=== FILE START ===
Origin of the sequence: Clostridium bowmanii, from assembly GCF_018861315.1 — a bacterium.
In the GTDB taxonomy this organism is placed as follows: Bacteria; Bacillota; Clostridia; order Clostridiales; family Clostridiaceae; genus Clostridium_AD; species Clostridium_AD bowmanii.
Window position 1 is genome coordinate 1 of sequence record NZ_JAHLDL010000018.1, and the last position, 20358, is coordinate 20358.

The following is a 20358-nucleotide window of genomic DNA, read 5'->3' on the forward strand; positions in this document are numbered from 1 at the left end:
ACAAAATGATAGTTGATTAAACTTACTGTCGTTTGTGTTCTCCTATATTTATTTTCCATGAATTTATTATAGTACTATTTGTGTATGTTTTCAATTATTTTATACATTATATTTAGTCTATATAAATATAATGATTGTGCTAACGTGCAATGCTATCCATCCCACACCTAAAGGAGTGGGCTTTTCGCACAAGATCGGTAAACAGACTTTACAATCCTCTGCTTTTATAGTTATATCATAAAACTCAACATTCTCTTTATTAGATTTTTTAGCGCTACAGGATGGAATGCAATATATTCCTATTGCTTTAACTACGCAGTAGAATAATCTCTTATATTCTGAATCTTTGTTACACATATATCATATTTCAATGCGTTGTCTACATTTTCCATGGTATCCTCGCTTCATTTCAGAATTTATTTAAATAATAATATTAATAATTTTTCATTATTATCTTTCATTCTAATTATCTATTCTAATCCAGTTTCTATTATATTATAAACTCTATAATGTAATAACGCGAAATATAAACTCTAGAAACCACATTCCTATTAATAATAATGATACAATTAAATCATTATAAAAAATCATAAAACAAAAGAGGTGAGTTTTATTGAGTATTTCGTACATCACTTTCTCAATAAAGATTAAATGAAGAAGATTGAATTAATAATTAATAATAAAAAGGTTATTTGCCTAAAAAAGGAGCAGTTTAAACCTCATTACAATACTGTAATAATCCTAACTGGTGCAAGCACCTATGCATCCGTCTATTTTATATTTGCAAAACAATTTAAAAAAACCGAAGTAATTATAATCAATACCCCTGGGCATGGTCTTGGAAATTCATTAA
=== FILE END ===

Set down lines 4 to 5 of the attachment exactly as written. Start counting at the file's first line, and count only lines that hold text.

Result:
The following is a 20358-nucleotide window of genomic DNA, read 5'->3' on the forward strand; positions in this document are numbered from 1 at the left end:
ACAAAATGATAGTTGATTAAACTTACTGTCGTTTGTGTTCTCCTATATTTATTTTCCATGAATTTATTATAGTACTATTTGTGTATGTTTTCAATTATTTTATACATTATATTTAGTCTATATAAATATAATGATTGTGCTAACGTGCAATGCTATCCATCCCACACCTAAAGGAGTGGGCTTTTCGCACAAGATCGGTAAACAGACTTTACAATCCTCTGCTTTTATAGTTATATCATAAAACTCAACATTCTCTTTATTAGATTTTTTAGCGCTACAGGATGGAATGCAATATATTCCTATTGCTTTAACTACGCAGTAGAATAATCTCTTATATTCTGAATCTTTGTTACACATATATCATATTTCAATGCGTTGTCTACATTTTCCATGGTATCCTCGCTTCATTTCAGAATTTATTTAAATAATAATATTAATAATTTTTCATTATTATCTTTCATTCTAATTATCTATTCTAATCCAGTTTCTATTATATTATAAACTCTATAATGTAATAACGCGAAATATAAACTCTAGAAACCACATTCCTATTAATAATAATGATACAATTAAATCATTATAAAAAATCATAAAACAAAAGAGGTGAGTTTTATTGAGTATTTCGTACATCACTTTCTCAATAAAGATTAAATGAAGAAGATTGAATTAATAATTAATAATAAAAAGGTTATTTGCCTAAAAAAGGAGCAGTTTAAACCTCATTACAATACTGTAATAATCCTAACTGGTGCAAGCACCTATGCATCCGTCTATTTTATATTTGCAAAACAATTTAAAAAAACCGAAGTAATTATAATCAATACCCCTGGGCATGGTCTTGGAAATTCATTAA